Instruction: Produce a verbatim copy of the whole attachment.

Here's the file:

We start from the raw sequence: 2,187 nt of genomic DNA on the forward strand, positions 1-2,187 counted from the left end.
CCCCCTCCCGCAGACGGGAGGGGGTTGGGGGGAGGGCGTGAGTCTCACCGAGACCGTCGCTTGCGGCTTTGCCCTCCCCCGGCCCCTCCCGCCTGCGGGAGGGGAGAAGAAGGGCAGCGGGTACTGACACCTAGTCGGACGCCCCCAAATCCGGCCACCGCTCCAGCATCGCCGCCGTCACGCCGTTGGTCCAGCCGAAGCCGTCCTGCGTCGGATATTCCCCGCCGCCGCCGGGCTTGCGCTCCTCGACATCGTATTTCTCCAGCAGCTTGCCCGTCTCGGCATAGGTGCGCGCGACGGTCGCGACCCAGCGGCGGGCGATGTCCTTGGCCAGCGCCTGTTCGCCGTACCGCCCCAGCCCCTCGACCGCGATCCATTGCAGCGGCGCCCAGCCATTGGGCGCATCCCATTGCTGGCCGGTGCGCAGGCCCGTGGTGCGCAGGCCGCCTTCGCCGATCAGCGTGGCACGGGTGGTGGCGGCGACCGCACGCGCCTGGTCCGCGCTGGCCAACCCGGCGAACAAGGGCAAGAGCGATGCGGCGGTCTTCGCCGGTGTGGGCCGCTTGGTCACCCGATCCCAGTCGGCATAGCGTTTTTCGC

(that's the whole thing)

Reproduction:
We start from the raw sequence: 2,187 nt of genomic DNA on the forward strand, positions 1-2,187 counted from the left end.
CCCCCTCCCGCAGACGGGAGGGGGTTGGGGGGAGGGCGTGAGTCTCACCGAGACCGTCGCTTGCGGCTTTGCCCTCCCCCGGCCCCTCCCGCCTGCGGGAGGGGAGAAGAAGGGCAGCGGGTACTGACACCTAGTCGGACGCCCCCAAATCCGGCCACCGCTCCAGCATCGCCGCCGTCACGCCGTTGGTCCAGCCGAAGCCGTCCTGCGTCGGATATTCCCCGCCGCCGCCGGGCTTGCGCTCCTCGACATCGTATTTCTCCAGCAGCTTGCCCGTCTCGGCATAGGTGCGCGCGACGGTCGCGACCCAGCGGCGGGCGATGTCCTTGGCCAGCGCCTGTTCGCCGTACCGCCCCAGCCCCTCGACCGCGATCCATTGCAGCGGCGCCCAGCCATTGGGCGCATCCCATTGCTGGCCGGTGCGCAGGCCCGTGGTGCGCAGGCCGCCTTCGCCGATCAGCGTGGCACGGGTGGTGGCGGCGACCGCACGCGCCTGGTCCGCGCTGGCCAACCCGGCGAACAAGGGCAAGAGCGATGCGGCGGTCTTCGCCGGTGTGGGCCGCTTGGTCACCCGATCCCAGTCGGCATAGCGTTTTTCGC